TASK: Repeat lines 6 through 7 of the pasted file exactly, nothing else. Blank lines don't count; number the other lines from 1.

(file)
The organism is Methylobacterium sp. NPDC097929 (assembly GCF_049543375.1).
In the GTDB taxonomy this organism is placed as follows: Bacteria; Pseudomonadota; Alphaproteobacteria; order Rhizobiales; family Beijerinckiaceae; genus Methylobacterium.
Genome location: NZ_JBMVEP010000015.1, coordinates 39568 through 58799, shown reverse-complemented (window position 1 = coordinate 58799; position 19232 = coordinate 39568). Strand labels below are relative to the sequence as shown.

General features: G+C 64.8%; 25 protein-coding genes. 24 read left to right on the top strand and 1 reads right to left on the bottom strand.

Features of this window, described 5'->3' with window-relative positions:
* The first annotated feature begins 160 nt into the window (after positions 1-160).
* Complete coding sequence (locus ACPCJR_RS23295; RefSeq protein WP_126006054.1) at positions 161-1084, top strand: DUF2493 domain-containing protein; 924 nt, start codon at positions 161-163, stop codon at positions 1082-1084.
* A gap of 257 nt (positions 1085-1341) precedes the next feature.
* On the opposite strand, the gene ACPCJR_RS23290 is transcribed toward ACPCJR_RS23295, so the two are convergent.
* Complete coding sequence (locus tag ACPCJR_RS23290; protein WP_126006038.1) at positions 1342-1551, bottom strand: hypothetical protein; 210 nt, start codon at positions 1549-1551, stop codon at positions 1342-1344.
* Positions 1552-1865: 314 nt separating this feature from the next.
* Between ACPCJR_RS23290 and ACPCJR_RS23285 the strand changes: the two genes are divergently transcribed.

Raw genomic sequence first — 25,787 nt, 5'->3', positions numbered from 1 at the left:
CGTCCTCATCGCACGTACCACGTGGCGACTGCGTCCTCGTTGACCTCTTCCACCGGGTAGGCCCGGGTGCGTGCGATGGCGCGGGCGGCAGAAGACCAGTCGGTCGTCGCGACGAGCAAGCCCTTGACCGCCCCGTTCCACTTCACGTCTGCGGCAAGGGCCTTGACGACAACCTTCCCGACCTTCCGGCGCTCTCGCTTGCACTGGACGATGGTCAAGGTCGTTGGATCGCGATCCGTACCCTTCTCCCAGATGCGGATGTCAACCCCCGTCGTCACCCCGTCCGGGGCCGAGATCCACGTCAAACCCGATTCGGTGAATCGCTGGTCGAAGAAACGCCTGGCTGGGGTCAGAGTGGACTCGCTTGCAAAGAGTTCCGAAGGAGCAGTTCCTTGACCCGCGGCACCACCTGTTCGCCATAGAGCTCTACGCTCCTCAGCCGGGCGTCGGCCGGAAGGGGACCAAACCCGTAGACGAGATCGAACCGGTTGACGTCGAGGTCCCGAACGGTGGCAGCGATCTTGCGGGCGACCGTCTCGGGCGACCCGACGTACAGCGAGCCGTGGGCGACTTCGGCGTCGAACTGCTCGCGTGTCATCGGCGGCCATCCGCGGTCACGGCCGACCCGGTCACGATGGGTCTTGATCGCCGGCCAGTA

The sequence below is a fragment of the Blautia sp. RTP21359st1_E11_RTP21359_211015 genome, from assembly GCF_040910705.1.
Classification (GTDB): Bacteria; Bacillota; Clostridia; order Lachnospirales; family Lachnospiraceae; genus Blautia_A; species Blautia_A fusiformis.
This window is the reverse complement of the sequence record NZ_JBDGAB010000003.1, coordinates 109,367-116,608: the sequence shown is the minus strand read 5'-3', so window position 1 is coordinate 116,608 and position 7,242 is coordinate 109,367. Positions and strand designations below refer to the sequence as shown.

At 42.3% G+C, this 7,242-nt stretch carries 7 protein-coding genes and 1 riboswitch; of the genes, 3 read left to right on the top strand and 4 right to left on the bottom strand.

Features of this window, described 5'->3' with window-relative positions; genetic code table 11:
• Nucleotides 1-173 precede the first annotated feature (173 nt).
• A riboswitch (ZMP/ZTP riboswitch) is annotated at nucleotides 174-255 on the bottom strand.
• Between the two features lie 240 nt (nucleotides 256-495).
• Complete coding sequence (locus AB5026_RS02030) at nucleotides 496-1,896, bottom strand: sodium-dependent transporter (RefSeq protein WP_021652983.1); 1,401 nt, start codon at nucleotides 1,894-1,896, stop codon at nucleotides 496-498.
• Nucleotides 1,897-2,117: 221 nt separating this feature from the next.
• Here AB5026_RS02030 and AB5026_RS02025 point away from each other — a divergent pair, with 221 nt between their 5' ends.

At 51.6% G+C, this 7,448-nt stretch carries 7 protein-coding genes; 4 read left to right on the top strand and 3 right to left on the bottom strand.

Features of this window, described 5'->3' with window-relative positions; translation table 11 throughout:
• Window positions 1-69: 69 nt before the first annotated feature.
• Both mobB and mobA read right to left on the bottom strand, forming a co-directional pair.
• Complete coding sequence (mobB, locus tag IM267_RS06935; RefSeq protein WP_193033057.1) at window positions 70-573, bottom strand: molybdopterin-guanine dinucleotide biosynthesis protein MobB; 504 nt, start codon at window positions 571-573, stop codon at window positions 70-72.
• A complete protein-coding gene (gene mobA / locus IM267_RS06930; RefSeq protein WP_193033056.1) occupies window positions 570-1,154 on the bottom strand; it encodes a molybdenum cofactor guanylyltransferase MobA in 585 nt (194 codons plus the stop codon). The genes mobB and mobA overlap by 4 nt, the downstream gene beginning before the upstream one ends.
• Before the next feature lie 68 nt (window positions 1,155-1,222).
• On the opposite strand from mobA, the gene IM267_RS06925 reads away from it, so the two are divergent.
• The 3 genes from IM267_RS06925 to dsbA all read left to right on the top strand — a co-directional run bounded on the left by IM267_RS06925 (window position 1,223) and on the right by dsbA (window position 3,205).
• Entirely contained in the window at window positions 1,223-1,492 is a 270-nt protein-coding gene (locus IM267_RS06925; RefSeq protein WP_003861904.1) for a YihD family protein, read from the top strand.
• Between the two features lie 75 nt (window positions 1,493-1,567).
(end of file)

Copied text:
* The first annotated feature begins 160 nt into the window (after positions 1-160).
* Complete coding sequence (locus ACPCJR_RS23295; RefSeq protein WP_126006054.1) at positions 161-1084, top strand: DUF2493 domain-containing protein; 924 nt, start codon at positions 161-163, stop codon at positions 1082-1084.